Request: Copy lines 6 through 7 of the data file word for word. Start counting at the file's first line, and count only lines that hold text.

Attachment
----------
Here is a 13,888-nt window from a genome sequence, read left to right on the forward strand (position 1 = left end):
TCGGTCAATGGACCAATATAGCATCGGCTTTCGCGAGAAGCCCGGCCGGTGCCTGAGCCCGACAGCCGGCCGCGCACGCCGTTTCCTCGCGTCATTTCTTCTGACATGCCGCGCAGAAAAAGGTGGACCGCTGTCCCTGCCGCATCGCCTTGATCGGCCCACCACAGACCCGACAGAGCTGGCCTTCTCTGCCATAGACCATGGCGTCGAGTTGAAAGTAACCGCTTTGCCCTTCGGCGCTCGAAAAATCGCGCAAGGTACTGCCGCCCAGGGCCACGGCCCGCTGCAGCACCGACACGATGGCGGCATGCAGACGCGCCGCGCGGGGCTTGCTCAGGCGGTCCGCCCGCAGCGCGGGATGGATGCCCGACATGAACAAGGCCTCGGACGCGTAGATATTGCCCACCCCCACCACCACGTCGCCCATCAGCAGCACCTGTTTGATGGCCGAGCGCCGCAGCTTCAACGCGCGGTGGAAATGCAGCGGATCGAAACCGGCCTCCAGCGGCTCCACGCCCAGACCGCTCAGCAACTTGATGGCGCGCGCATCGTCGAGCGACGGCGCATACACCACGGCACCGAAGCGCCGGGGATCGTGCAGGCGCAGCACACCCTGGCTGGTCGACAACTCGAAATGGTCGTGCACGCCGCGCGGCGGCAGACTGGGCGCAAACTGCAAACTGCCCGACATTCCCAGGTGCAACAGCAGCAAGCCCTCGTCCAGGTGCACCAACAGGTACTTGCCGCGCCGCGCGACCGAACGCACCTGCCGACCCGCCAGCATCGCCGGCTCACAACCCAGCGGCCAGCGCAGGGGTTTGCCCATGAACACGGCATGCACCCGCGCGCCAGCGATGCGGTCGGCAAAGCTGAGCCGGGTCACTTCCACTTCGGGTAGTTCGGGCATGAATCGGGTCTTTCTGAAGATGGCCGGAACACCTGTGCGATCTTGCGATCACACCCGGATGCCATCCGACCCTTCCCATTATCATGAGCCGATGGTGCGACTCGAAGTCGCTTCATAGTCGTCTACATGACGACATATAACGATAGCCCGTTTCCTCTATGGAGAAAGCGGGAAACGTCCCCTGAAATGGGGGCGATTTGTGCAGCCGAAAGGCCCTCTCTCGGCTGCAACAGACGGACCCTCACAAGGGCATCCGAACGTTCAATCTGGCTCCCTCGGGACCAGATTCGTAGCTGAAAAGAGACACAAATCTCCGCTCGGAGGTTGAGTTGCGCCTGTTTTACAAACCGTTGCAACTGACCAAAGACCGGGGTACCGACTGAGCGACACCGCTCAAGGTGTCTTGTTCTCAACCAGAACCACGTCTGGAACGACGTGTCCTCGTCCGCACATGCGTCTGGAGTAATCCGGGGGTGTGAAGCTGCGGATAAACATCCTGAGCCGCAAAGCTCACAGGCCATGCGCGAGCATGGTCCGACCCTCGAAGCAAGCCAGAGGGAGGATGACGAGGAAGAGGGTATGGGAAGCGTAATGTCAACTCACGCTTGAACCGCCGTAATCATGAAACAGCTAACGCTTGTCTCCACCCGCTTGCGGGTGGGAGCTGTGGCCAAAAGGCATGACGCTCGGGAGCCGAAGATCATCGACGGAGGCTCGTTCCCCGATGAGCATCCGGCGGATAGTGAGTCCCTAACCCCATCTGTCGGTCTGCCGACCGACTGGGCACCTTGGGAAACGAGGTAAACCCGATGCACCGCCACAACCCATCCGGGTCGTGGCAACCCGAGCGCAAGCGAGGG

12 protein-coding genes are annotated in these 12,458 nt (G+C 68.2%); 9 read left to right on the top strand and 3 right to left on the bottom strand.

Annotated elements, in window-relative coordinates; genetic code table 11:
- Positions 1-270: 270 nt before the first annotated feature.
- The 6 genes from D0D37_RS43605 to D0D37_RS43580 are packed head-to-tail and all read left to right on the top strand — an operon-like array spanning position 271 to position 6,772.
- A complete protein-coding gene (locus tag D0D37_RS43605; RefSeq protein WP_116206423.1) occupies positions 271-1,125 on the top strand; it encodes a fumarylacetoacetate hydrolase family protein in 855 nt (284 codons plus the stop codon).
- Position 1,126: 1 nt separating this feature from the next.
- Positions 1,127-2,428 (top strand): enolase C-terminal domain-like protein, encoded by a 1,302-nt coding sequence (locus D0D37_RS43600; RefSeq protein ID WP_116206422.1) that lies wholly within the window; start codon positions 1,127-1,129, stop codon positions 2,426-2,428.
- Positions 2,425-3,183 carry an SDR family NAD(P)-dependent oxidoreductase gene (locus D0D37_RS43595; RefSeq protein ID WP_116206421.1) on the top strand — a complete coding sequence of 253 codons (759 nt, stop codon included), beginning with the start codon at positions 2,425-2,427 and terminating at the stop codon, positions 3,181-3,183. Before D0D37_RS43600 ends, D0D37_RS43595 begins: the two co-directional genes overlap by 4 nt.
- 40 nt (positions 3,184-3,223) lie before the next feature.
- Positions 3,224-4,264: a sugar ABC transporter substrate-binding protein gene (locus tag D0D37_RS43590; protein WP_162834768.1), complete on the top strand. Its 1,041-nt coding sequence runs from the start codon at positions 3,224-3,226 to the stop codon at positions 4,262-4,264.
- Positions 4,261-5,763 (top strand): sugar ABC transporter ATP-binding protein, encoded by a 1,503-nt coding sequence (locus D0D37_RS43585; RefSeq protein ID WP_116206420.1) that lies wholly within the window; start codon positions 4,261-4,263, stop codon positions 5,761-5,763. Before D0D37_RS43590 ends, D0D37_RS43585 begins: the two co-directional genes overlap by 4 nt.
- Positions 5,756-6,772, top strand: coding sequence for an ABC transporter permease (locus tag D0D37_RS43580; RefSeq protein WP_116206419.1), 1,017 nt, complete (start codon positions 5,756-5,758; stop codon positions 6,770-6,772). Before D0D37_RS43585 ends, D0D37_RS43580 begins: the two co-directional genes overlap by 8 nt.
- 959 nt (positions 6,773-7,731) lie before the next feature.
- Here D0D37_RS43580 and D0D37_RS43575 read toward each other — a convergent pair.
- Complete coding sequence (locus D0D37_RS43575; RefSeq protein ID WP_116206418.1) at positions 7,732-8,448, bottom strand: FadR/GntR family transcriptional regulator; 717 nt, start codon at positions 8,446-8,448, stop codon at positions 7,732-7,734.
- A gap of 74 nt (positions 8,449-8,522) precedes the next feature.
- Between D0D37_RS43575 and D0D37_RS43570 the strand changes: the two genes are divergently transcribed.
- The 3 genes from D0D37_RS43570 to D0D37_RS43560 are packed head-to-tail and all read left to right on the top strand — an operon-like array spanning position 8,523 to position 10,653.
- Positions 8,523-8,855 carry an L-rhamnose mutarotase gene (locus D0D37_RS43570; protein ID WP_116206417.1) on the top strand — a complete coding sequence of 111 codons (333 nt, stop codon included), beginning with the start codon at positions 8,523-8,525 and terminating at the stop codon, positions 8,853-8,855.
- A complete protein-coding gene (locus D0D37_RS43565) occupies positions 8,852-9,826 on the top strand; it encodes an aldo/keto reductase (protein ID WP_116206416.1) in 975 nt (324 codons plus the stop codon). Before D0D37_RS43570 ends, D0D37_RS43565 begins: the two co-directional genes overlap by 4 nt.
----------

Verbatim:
- The 6 genes from D0D37_RS43605 to D0D37_RS43580 are packed head-to-tail and all read left to right on the top strand — an operon-like array spanning position 271 to position 6,772.
- A complete protein-coding gene (locus tag D0D37_RS43605; RefSeq protein WP_116206423.1) occupies positions 271-1,125 on the top strand; it encodes a fumarylacetoacetate hydrolase family protein in 855 nt (284 codons plus the stop codon).